West Midlands Police received 1,791 reports of burglaries in November last year, according to figures from the police crime reports database.
The figures were a drop of 13 per cent compared to the previous year, where 2,066 were recorded in November 2019.
Insurance company Aviva has warned that although some burglars may have been deterred, research has suggested that nearly two-thirds of burglaries happen while people are in their homes.
While burglaries represented 8.6 per cent of all reports made to police in the West Midlands in November 2019, they represented 5.9 per cent of offences reported during the same month last year.
Reported crime as a whole increase by 28 per cent during the second lockdown period.
Figured for the number of burglaries in the Staffordshire Police force area were unavailable due to problems in supplying the data.
Across England and Wales, there were 22,200 burglaries in November last year – 26 per cent fewer than the same time the previous year. Figures from Humberside and Greater Manchester forces are also excluded due to a data supply problem.
Kelly Whittington, property claims director at Aviva, said: “Overall the number of UK home theft claims we received in November 2020 was lower than November 2019. However, lockdown has not put a stop to all criminal activity unfortunately and we would still encourage people to remain vigilant, even when they are at home.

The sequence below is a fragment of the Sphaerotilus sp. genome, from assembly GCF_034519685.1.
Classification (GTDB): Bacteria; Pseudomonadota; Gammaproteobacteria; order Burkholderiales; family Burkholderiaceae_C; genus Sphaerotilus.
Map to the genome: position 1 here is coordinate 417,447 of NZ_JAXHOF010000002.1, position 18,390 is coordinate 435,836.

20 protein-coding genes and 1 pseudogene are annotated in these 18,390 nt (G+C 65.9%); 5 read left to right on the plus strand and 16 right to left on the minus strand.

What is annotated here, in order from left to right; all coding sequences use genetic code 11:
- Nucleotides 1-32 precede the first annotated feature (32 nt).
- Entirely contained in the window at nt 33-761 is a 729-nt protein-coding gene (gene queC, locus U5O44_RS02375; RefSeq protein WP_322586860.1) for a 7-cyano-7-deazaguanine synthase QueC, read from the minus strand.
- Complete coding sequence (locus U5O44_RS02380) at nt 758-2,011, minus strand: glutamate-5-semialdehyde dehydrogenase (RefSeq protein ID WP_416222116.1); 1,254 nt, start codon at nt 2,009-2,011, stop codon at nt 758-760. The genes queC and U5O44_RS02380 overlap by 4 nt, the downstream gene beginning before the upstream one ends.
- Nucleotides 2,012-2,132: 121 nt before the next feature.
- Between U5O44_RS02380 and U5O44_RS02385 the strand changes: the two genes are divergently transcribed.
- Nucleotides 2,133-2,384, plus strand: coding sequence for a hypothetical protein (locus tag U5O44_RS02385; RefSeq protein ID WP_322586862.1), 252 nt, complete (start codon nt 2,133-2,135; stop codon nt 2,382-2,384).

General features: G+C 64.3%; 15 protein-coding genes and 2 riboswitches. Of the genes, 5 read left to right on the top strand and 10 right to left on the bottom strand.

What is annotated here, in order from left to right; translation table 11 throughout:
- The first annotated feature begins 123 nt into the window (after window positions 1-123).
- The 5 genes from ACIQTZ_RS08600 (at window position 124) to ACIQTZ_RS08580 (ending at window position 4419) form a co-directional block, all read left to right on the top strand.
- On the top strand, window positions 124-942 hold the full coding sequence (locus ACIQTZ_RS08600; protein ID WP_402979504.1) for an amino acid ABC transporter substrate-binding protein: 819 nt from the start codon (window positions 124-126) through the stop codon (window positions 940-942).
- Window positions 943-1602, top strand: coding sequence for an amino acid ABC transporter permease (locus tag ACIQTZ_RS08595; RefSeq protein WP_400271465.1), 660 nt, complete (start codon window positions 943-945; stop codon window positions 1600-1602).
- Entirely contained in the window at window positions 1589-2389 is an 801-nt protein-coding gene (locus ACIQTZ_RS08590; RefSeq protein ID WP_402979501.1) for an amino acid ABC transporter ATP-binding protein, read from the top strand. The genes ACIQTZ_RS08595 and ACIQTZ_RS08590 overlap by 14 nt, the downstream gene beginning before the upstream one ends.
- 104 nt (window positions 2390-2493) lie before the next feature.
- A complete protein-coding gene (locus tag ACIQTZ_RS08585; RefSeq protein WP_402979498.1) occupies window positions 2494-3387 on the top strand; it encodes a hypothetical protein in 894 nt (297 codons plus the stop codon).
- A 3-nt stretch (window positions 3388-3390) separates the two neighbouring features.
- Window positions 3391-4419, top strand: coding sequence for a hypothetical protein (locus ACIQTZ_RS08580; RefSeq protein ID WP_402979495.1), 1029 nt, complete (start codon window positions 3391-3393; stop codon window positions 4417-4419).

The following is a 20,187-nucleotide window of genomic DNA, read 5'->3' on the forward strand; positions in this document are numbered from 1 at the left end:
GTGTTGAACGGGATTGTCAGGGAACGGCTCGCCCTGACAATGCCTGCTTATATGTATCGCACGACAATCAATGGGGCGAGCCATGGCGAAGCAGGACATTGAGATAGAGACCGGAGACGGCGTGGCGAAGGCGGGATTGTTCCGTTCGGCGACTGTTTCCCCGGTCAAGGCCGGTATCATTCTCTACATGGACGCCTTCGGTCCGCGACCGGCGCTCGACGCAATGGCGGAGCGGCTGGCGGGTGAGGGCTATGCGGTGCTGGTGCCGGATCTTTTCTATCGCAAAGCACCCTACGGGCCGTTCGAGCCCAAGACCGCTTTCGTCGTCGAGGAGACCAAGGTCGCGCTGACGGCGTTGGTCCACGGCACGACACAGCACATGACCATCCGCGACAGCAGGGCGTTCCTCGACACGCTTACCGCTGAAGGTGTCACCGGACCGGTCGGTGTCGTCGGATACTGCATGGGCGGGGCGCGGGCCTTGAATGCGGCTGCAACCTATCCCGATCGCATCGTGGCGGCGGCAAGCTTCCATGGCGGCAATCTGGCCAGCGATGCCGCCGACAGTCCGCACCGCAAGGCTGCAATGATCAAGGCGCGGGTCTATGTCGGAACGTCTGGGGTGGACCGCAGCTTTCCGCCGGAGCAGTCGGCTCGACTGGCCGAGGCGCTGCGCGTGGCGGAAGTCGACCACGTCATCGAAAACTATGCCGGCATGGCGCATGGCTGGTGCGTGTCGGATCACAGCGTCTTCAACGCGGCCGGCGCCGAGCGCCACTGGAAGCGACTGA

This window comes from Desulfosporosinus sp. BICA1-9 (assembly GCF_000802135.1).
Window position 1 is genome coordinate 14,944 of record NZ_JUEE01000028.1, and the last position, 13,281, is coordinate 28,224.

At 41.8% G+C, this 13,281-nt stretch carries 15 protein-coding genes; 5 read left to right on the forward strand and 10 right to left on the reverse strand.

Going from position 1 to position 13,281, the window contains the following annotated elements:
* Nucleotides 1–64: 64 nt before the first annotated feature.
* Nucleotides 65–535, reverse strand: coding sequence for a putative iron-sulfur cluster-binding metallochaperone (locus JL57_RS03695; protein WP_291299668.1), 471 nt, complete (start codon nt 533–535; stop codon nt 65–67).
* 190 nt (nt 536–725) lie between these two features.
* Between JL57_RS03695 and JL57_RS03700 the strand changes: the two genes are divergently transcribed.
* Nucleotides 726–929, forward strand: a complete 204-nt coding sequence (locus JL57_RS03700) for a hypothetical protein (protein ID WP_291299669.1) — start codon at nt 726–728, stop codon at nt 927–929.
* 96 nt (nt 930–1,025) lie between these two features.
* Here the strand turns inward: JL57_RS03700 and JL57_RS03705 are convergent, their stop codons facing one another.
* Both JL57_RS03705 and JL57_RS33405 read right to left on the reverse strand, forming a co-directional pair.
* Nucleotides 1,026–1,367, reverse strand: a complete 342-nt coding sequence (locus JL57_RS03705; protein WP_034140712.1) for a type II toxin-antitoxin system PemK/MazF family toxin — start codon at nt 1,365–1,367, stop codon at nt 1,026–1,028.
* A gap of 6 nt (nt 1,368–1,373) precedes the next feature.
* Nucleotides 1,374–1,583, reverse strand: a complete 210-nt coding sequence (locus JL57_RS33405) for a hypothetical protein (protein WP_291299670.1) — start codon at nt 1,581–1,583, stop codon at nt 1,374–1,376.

"Most burglaries are opportunistic, so if a door or window is left unlocked, someone can be in and out of a house in just a few seconds. And if we are at home but on another floor or in another room, we may not even be aware of an intruder, until it’s too late.”
Alex Mayes, external affairs manager at Victim Support, said: “While there has been a fall in reported crime during the coronavirus pandemic, this does not mean that crime or the impact it has on people has gone away.
"Some crimes such as burglary and theft reduced during lockdown however, people contacting us for help as a result of other crimes such as domestic abuse, sexual violence, hate crime, fraud and anti-social behaviour has increased.
“We also know that many crimes go unreported during Covid restrictions as victims may not be in a position to safely report incidents to the police.”
The National Police Chiefs’ Council is also urging the public to protect themselves online against rising reports of cyber-crime. Martin Hewitt, NPCC chairman, said: “Crime remains lower than at the same point last year, however the demand on the police service is significant.
"The statistics confirm the correlation of lower crime levels during periods of national lockdown.
“We encourage the public to follow the rules in place to limit the spread of the virus.
"We know that during this pandemic, cyber-crime has increased, and we continue to urge everyone to take measures to protect themselves online as criminals seek to exploit opportunities whilst communities go online during this new national lockdown."